The school’s curriculum vision, values and skills for learning are well known and evident in practice. Different curriculum areas are often integrated to make learning more relevant for students.

A range of rich and diverse learning experiences, often taking account of students’ strengths and interests, are provided in the school and further afield.

Bicultural learning is now a strong feature of the curriculum and highly valued by students and staff.

Information and communication technologies (ICT) are well used by teachers to support students’ learning of new concepts and to reinforce learning.

Student leadership is actively promoted. Students have regular opportunities to contribute to school decision making.

Some senior students spoken with by ERO said that they valued the opportunities they have to learn with and alongside students from different classes and year levels and with different interests and abilities.

Areas for review and development

The school continues to appropriately review and refine aspects of the curriculum. School leaders have identified that the next steps in this process will involve:

  • making the expectations for high-quality teaching practice clearer for teachers
  • carefully monitoring the impact of the new approach to learning (involving flexible and shared teaching spaces and cross-class groupings) on students’ outcomes
  • teachers more consistently inquiring into the effectiveness of their programmes and practices and, where necessary, making changes to benefit students
  • completing the review of all curriculum areas.

How effectively does the school promote educational success for Māori, as Māori?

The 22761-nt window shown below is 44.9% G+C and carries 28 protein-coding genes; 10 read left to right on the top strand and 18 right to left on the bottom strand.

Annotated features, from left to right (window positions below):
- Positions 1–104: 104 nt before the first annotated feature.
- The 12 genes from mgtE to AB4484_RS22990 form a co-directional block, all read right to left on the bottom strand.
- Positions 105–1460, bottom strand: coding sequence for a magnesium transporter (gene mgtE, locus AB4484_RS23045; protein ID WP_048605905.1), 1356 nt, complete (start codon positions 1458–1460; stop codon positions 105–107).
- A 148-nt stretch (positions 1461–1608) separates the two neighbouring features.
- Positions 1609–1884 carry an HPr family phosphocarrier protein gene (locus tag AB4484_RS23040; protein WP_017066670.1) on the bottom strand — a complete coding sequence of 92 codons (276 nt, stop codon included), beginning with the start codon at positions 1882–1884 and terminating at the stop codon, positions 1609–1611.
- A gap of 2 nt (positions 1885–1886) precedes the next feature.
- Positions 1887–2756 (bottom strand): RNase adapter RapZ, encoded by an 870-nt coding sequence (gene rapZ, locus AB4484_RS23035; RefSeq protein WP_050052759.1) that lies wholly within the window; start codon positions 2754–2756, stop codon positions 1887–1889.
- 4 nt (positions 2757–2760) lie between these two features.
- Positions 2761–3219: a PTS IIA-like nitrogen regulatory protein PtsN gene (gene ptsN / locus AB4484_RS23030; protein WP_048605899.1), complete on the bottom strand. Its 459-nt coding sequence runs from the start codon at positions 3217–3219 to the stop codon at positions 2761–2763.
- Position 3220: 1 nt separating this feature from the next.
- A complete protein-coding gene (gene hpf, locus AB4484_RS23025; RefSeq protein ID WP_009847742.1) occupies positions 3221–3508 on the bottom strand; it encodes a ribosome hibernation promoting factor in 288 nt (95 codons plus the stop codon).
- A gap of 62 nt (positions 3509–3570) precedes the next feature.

Māori students have good opportunities to succeed educationally, and in 2012, have had greater opportunities to succeed as Māori.

Most Māori students in Years 5 to 8 are achieving at similar levels to other students in reading and writing. Younger Māori students are currently achieving less well compared with their peers.

The school is well supported by a kaumatua from the local Taumutu Marae. Professional development, led by an external provider, has extended teachers’ knowledge and understanding of the best ways to create a supportive learning environment for Māori students. Māori students’ identity, language and culture are now given greater prominence in the school, particularly in the values and in class programmes.

Teachers and students use te reo Māori more confidently throughout class programmes.

The school has made good use of Ministry of Education guidelines and resources, such as Ka Hikitia, and Tātaiako, to ensure that its vision for recognising and realising the potential of Māori students is achieved. The views of Māori students have been appropriately sought and responded to.

Areas for review and development

School leaders are aware that the many positive steps already taken to promote success for Māori students as Māori need to be consolidated and built on. The school charter needs to better reflect current initiatives and proposed developments.

A progressive reo Māori programmes across the school is needed to further support students.

The school needs to find more effective ways to meet with Māori whānau and gain their views about the best ways to support their children to succeed as Māori.

4 Sustainable Performance

How well placed is the school to sustain and improve its performance?